In the May 2012 issue of Christianity Today, the editors were appalled to learn that a former co-worker at the magazine was arrested for sexually assaulting two of his foster children. On the heels of this story came the revelation that a Wheaton College Christian education professor was arrested for hoarding and trading thousands of child porn images. They suddenly came to the revelation that all faith-based organizations can harbor child predators, not just Catholic rectories. In their article “The ‘Monsters’ Among Us,” they offered two principles for the Christian community in response. 

I have read articles from Christianity Today off and on over the years and respect the quality of their writing and the broad array of Christian perspectives they represent. I only recently subscribed to the magazine, so I don’t know how much they have discussed this issue in prior articles. (Read More)

“Thank You” or “Please Forgive Me”? Pondering the Prostitute’s Purpose

May 8, 2012

Was she there to beg his forgiveness or to worship him for a cleansing already received? 

This was the question that sparked all the Bible study I’ve invested in the subject of Jesus and women over the years. (God may have possibly had something to do with this, as well.) The question was prompted by an ambiguous Bible translation, which resulted in a significant misinterpretation. 

One day back in the mid-1990s, I was preparing to teach a children’s Sunday school lesson on the story of the sinful woman in Luke 7:36-50. I was taken aback by a statement in the teacher’s manual that Jesus forgave this woman because she had demonstrated a sufficient amount of sorrow for her sin. 

In other words, they thought Jesus was saying, “Give her some space, Simon. This woman is working hard at proving to me that she is sorry for her pitiful life. If she grovels long enough and with enough conviction, I’ll forgive her.”  (Read More)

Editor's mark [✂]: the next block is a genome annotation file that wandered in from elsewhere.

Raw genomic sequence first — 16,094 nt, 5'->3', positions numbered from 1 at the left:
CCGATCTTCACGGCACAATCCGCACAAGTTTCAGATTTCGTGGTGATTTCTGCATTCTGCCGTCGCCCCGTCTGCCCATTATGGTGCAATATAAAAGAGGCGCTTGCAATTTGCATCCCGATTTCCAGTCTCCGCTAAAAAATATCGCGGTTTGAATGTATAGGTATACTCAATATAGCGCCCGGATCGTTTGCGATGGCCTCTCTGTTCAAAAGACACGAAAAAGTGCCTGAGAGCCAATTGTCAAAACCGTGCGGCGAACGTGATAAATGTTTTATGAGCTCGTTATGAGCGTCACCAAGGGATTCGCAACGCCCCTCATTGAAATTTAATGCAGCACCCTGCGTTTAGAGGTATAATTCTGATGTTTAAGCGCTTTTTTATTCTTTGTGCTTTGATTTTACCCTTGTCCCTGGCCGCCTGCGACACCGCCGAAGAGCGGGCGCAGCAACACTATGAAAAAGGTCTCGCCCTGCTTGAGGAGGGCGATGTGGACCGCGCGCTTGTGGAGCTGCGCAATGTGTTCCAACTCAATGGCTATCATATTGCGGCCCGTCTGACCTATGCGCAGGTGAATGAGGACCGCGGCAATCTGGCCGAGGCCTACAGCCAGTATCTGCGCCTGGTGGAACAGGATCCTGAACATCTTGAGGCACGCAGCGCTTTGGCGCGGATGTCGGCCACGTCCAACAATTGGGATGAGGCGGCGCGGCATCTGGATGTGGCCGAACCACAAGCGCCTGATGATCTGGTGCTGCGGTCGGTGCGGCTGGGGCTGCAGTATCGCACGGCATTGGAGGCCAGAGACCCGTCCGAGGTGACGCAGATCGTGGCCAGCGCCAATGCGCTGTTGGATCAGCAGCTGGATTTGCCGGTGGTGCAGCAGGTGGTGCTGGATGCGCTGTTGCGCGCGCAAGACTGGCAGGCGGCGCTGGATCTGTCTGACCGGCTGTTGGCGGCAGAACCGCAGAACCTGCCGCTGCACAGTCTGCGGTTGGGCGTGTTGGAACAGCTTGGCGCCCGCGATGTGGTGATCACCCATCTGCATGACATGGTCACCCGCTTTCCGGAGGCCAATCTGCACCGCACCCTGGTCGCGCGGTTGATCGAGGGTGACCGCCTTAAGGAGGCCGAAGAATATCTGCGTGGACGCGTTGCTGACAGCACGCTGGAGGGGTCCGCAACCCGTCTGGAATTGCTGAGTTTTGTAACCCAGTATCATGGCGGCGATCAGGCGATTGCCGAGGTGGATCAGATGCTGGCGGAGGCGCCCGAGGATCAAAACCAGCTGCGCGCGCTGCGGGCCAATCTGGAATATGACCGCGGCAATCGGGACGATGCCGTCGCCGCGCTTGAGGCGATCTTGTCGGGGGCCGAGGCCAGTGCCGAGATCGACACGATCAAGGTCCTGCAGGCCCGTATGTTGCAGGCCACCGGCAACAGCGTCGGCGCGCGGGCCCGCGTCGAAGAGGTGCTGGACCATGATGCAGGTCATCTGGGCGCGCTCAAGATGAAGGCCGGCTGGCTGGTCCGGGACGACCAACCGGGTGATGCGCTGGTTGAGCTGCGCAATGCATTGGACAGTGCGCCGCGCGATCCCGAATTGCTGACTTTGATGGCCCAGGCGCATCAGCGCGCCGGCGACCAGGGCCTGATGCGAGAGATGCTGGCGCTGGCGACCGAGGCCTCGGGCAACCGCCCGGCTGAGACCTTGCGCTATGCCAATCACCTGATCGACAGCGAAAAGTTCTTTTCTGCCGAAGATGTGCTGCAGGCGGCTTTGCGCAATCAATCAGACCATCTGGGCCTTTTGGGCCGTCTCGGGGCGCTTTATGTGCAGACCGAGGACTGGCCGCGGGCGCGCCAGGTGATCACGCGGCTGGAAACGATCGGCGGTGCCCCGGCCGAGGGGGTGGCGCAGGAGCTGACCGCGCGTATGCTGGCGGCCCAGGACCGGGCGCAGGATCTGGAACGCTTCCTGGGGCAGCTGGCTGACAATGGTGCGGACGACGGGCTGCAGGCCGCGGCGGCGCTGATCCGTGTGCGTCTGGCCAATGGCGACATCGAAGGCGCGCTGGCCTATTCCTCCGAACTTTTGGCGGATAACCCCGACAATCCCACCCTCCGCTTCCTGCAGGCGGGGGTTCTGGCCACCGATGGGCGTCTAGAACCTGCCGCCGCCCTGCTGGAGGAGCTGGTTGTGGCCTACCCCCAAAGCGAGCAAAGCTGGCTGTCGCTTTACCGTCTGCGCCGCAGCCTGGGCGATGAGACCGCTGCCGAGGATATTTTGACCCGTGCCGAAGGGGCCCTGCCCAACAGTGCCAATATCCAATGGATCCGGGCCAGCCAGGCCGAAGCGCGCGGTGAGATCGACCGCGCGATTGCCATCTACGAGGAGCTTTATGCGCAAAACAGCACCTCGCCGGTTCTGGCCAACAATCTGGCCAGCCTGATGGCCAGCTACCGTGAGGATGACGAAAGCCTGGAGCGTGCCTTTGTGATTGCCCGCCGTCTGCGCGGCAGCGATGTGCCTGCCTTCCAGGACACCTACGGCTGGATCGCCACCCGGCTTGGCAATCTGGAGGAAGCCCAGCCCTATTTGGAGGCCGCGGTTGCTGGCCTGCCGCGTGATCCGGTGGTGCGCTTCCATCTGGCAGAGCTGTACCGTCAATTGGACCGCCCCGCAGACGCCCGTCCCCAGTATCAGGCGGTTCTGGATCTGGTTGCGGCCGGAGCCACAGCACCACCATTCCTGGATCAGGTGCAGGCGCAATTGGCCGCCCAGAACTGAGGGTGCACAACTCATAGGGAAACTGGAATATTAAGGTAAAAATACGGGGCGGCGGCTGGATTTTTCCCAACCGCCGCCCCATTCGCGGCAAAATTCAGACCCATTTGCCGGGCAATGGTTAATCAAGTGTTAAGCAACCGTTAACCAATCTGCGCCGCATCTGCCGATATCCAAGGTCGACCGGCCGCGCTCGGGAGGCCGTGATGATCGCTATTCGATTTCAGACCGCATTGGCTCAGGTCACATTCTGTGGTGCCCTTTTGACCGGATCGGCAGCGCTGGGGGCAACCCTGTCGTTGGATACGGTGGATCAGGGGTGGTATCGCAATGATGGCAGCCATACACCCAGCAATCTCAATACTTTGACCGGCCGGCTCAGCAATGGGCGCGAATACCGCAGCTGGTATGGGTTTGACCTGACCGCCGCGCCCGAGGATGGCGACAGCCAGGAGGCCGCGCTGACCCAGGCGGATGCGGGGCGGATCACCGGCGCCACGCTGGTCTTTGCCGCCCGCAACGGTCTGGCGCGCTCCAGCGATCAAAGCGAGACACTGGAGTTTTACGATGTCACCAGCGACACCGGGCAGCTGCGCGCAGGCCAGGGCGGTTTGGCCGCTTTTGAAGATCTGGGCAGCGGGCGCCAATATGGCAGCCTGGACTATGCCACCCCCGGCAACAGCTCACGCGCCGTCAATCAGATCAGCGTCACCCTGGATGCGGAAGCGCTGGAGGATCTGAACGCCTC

Protecting God’s Daughters

March 7, 2012

Yesterday, my daughter Jessi and I attended a conference on violence against women at the UVA Nursing School. We learned more about the emotional and physical tolls of abuse on its victims, about interventions to protect victims and aid in their recovery, and about efforts here and abroad aimed at violence prevention.

Consider these staggering U.S. statistics:

– One in four girls and one in six boys is sexually abused before the age of 18.

– More than 600 women every day are raped or sexually assaulted.

– One in five women will experience rape or attempted rape during their college years.

– Women experience about 4.8 million intimate partner-related physical assaults and rapes every year.

– There is a $32 billion/year business in commercial sex trafficking of women and children in the U.S. The average age of entry into prostitution is 11 to 14 years old. The U.S. is the second largest destination for trafficked victims of sexual exploitation. (Read More)

Women of Notable Faith

February 1, 2012

Jesus explicitly mentions the faith of only three women in the Gospels. Can you guess who they are? His mother maybe? Mary Magdalene? Mary and Martha, the sisters of Lazarus? 

Nope. These women may have possessed notable faith, but the Gospel writers never mentioned it. The faith Jesus commented on belonged to three women least likely to be commended by his fellow first-century Jews: